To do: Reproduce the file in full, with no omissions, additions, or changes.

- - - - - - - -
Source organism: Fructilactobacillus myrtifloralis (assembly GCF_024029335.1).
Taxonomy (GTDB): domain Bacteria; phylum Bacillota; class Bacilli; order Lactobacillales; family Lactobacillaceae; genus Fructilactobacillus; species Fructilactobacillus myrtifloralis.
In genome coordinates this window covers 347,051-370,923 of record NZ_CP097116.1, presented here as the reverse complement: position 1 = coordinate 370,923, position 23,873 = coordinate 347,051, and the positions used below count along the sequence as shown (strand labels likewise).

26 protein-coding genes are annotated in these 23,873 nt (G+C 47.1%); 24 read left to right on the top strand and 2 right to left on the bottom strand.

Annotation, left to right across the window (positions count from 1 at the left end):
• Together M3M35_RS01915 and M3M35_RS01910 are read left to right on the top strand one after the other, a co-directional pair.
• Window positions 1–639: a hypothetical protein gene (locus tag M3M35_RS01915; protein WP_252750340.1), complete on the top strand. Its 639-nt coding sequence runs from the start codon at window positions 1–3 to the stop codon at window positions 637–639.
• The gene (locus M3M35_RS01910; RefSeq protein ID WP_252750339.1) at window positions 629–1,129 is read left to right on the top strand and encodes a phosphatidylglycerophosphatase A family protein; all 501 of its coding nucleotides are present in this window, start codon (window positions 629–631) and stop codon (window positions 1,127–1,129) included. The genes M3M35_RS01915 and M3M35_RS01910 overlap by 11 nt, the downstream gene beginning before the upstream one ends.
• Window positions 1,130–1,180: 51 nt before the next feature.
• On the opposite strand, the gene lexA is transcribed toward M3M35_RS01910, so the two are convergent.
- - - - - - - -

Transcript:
Source organism: Fructilactobacillus myrtifloralis (assembly GCF_024029335.1).
Taxonomy (GTDB): domain Bacteria; phylum Bacillota; class Bacilli; order Lactobacillales; family Lactobacillaceae; genus Fructilactobacillus; species Fructilactobacillus myrtifloralis.
In genome coordinates this window covers 347,051-370,923 of record NZ_CP097116.1, presented here as the reverse complement: position 1 = coordinate 370,923, position 23,873 = coordinate 347,051, and the positions used below count along the sequence as shown (strand labels likewise).

26 protein-coding genes are annotated in these 23,873 nt (G+C 47.1%); 24 read left to right on the top strand and 2 right to left on the bottom strand.

Annotation, left to right across the window (positions count from 1 at the left end):
• Together M3M35_RS01915 and M3M35_RS01910 are read left to right on the top strand one after the other, a co-directional pair.
• Window positions 1–639: a hypothetical protein gene (locus tag M3M35_RS01915; protein WP_252750340.1), complete on the top strand. Its 639-nt coding sequence runs from the start codon at window positions 1–3 to the stop codon at window positions 637–639.
• The gene (locus M3M35_RS01910; RefSeq protein ID WP_252750339.1) at window positions 629–1,129 is read left to right on the top strand and encodes a phosphatidylglycerophosphatase A family protein; all 501 of its coding nucleotides are present in this window, start codon (window positions 629–631) and stop codon (window positions 1,127–1,129) included. The genes M3M35_RS01915 and M3M35_RS01910 overlap by 11 nt, the downstream gene beginning before the upstream one ends.
• Window positions 1,130–1,180: 51 nt before the next feature.
• On the opposite strand, the gene lexA is transcribed toward M3M35_RS01910, so the two are convergent.